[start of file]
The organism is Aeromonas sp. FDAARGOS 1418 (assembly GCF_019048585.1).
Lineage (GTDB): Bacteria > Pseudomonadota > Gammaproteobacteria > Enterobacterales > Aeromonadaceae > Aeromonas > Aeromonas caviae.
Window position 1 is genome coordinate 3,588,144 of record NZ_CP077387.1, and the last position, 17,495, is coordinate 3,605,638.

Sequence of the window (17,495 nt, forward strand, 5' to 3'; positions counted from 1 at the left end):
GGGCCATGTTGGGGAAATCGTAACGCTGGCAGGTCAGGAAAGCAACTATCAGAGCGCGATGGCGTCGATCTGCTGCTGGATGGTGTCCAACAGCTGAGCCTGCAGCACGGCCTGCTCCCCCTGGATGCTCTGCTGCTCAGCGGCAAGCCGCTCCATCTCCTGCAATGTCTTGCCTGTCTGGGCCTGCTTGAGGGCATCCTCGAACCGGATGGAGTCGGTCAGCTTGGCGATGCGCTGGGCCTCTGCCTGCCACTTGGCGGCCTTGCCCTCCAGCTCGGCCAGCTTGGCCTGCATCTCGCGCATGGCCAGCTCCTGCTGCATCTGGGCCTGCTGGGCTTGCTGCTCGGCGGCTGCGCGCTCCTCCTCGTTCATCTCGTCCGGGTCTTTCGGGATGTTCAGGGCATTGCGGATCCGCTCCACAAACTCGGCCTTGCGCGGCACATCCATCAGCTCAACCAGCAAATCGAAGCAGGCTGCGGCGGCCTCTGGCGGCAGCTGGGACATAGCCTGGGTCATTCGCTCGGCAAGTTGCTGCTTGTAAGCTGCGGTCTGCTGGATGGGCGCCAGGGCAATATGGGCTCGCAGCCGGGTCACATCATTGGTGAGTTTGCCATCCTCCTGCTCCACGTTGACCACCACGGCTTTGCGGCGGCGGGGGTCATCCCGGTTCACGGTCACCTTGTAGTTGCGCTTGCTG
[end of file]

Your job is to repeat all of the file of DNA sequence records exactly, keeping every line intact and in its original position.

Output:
The organism is Aeromonas sp. FDAARGOS 1418 (assembly GCF_019048585.1).
Lineage (GTDB): Bacteria > Pseudomonadota > Gammaproteobacteria > Enterobacterales > Aeromonadaceae > Aeromonas > Aeromonas caviae.
Window position 1 is genome coordinate 3,588,144 of record NZ_CP077387.1, and the last position, 17,495, is coordinate 3,605,638.

Sequence of the window (17,495 nt, forward strand, 5' to 3'; positions counted from 1 at the left end):
GGGCCATGTTGGGGAAATCGTAACGCTGGCAGGTCAGGAAAGCAACTATCAGAGCGCGATGGCGTCGATCTGCTGCTGGATGGTGTCCAACAGCTGAGCCTGCAGCACGGCCTGCTCCCCCTGGATGCTCTGCTGCTCAGCGGCAAGCCGCTCCATCTCCTGCAATGTCTTGCCTGTCTGGGCCTGCTTGAGGGCATCCTCGAACCGGATGGAGTCGGTCAGCTTGGCGATGCGCTGGGCCTCTGCCTGCCACTTGGCGGCCTTGCCCTCCAGCTCGGCCAGCTTGGCCTGCATCTCGCGCATGGCCAGCTCCTGCTGCATCTGGGCCTGCTGGGCTTGCTGCTCGGCGGCTGCGCGCTCCTCCTCGTTCATCTCGTCCGGGTCTTTCGGGATGTTCAGGGCATTGCGGATCCGCTCCACAAACTCGGCCTTGCGCGGCACATCCATCAGCTCAACCAGCAAATCGAAGCAGGCTGCGGCGGCCTCTGGCGGCAGCTGGGACATAGCCTGGGTCATTCGCTCGGCAAGTTGCTGCTTGTAAGCTGCGGTCTGCTGGATGGGCGCCAGGGCAATATGGGCTCGCAGCCGGGTCACATCATTGGTGAGTTTGCCATCCTCCTGCTCCACGTTGACCACCACGGCTTTGCGGCGGCGGGGGTCATCCCGGTTCACGGTCACCTTGTAGTTGCGCTTGCTG